Stop Ubuntu / Debian Linux From Deleting /tmp Files on Boot

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Q. I know /tmp as it named is a temporary dircory, Debian policy is to clean /tmp at boot. However, I’d like to configure my Ubuntu Server to stop deleting files from /tmp on boot due to custom configuration issue. How do I configure behavior of boot scripts to stop deleting files on boot?

A. Users should not store files in /tmp, use /home or other partition, if you would like to keep the files. The behavior of boot scripts is controlled via a special configuration file called /etc/default/rcS. Open this file and modify TMPTIME variable.


On boot the files in /tmp will be deleted if their modification time is more than TMPTIME days ago. A value of 0 means that files are removed regardless of age. If you don’t want the system to clean /tmp then set TMPTIME to a negative value(-1) or to the word infinite.

Configuration /etc/default/rcS

Open /etc/default/rcS file, enter:
$ sudo vi /etc/default/rcS
Set TMPTIME to 60 so that files in /tmp will deleted if their modification time is more than 60 days ago.
Close and save the file. This configuration is used by /etc/init.d/bootclean script on boot to clean /tmp and other directories under all Debian based Linux distros.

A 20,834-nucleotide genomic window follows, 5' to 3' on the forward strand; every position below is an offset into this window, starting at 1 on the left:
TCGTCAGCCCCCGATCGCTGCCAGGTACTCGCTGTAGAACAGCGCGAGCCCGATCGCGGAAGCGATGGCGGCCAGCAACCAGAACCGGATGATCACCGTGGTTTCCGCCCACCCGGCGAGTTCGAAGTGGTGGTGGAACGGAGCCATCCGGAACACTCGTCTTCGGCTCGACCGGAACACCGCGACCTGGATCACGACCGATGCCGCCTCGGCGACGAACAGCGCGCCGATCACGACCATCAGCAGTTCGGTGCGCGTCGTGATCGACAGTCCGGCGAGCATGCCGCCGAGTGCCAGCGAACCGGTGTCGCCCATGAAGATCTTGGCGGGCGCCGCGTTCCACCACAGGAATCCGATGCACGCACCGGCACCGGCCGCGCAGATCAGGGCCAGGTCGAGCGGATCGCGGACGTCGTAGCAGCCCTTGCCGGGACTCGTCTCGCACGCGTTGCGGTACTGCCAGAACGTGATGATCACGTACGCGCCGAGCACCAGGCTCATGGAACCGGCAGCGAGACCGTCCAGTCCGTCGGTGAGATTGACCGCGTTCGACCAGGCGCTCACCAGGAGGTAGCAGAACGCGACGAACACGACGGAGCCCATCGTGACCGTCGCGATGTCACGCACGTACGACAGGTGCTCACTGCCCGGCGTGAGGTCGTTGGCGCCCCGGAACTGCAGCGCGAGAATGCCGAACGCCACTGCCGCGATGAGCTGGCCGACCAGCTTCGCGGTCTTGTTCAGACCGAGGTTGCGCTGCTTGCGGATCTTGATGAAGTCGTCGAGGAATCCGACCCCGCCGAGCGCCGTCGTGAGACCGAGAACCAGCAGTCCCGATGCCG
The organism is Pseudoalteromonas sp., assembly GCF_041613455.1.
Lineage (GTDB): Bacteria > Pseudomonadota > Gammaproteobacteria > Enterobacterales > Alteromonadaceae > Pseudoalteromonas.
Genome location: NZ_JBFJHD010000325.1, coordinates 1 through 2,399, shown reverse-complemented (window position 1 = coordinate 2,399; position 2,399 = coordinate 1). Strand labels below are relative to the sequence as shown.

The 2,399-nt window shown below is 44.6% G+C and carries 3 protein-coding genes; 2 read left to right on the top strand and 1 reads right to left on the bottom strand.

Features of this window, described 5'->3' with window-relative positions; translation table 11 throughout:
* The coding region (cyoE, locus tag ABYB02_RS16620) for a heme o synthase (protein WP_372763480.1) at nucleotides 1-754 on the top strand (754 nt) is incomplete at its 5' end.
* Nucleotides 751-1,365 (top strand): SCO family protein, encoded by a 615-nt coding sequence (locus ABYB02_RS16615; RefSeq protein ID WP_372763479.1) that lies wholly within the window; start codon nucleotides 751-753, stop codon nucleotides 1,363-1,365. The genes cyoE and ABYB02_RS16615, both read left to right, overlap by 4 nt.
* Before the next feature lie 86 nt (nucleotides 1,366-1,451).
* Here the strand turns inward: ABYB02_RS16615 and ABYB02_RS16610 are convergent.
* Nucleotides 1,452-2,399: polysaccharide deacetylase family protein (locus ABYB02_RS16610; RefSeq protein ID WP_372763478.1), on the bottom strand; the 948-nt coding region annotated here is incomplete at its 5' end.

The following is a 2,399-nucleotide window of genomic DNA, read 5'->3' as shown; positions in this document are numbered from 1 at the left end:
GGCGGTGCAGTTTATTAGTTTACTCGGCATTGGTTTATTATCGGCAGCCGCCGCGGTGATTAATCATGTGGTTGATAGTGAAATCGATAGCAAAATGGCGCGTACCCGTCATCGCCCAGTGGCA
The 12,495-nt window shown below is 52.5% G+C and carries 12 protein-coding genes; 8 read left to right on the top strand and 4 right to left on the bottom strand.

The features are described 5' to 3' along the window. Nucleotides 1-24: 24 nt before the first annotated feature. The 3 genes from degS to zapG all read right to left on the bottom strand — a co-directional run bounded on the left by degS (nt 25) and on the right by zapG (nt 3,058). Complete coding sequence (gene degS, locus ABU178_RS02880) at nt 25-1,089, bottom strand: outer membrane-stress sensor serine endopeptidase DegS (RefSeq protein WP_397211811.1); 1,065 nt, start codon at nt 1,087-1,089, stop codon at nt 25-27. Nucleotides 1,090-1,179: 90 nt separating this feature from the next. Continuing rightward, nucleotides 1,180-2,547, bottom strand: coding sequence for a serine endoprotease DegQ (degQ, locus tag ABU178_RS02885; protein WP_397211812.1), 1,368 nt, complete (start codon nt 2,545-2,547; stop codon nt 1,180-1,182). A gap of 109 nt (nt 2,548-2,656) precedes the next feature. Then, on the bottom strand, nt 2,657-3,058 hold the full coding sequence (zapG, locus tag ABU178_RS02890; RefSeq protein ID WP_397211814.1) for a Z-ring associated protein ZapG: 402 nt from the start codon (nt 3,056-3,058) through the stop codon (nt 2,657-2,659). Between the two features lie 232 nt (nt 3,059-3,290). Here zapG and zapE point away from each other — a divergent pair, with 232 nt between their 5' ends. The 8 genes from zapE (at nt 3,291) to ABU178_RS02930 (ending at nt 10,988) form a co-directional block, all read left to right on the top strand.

A note about RHEL / CentOS / Fedora / Redhat Linux

Redhat and friends use /etc/cron.daily/tmpwatch cron job to clean files which haven’t been accessed for a period of time from /tmp. The default is 720 hours. If the file has not been accessed for 720 hours, the file is removed from /tmp. You can modify this script as per your requirements:
# cp /etc/cron.daily/tmpwatch /etc/cron.daily/tmpwatch.bak
# vi /etc/cron.daily/tmpwatch


Posted by: Vivek Gite

The author is the creator of nixCraft and a seasoned sysadmin, DevOps engineer, and a trainer for the Linux operating system/Unix shell scripting. Get the latest tutorials on SysAdmin, Linux/Unix and open source topics via RSS/XML feed or weekly email newsletter.

16 comment

  1. Solaris puts /tmp into a memory-based filesystem; thus, when the contents of memory are lost, the contents of /tmp are lost.

    If you want to keep /tmp under Solaris, you have to make a partition where it can be kept. Then adjust the file /etc/vfstab to the correct settings for /tmp.

    However, I would strongly discourage using /tmp for something permanent; it can’t be that hard to move things to an appropriate place.

  2. Thanks for the a novice user of *ux and i used to store files in /tmp on Redhat, so i didnt find a reason not to store em in ubuntu as well. i jus downloaded the alternate iso for karmic koala and stored it under /tmp, only to find it gone! :( => cant upgrade my ubuntu today!

  3. Hi,

    By mistake I have copied soem data in /tmp folder, after boot all data gone , is there any chance to recover my data. It would be gr8 if someone can help me with this.


  4. Thanks for this tip. In Ubuntu 10.04 (and possibly earlier releases),
    the cleaning script is in /etc/init/mounted-tmp.conf.
    — A Fedora user who just found out that Ubuntu is different … :-)

  5. Like someone mentioned for solaris above, many distributions mount /tmp to RAM-based storage (e.g. /dev/shm). So /tmp is wiped clean when you boot due to the nature of a RAM disk. There’s no way to recover the files. As others have mentioned, don’t store anything in /tmp that you aren’t willing to lose forever.